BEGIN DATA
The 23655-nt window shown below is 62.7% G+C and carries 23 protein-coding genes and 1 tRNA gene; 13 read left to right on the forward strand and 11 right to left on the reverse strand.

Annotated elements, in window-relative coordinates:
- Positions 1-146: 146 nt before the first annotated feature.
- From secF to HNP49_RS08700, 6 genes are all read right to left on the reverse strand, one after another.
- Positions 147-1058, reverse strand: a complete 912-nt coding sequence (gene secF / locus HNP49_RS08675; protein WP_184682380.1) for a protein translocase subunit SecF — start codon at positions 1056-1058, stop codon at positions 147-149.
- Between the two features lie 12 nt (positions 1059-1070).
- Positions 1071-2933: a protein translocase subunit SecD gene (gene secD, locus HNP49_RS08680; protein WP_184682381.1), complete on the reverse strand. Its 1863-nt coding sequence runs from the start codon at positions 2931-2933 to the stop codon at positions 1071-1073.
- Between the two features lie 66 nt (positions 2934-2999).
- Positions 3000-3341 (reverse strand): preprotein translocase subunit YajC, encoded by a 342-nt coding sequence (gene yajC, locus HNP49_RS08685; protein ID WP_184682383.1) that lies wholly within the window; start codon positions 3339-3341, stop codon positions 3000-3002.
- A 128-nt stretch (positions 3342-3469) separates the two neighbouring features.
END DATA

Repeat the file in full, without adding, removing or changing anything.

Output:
The 23655-nt window shown below is 62.7% G+C and carries 23 protein-coding genes and 1 tRNA gene; 13 read left to right on the forward strand and 11 right to left on the reverse strand.

Annotated elements, in window-relative coordinates:
- Positions 1-146: 146 nt before the first annotated feature.
- From secF to HNP49_RS08700, 6 genes are all read right to left on the reverse strand, one after another.
- Positions 147-1058, reverse strand: a complete 912-nt coding sequence (gene secF / locus HNP49_RS08675; protein WP_184682380.1) for a protein translocase subunit SecF — start codon at positions 1056-1058, stop codon at positions 147-149.
- Between the two features lie 12 nt (positions 1059-1070).
- Positions 1071-2933: a protein translocase subunit SecD gene (gene secD, locus HNP49_RS08680; protein WP_184682381.1), complete on the reverse strand. Its 1863-nt coding sequence runs from the start codon at positions 2931-2933 to the stop codon at positions 1071-1073.
- Between the two features lie 66 nt (positions 2934-2999).
- Positions 3000-3341 (reverse strand): preprotein translocase subunit YajC, encoded by a 342-nt coding sequence (gene yajC, locus HNP49_RS08685; protein ID WP_184682383.1) that lies wholly within the window; start codon positions 3339-3341, stop codon positions 3000-3002.
- A 128-nt stretch (positions 3342-3469) separates the two neighbouring features.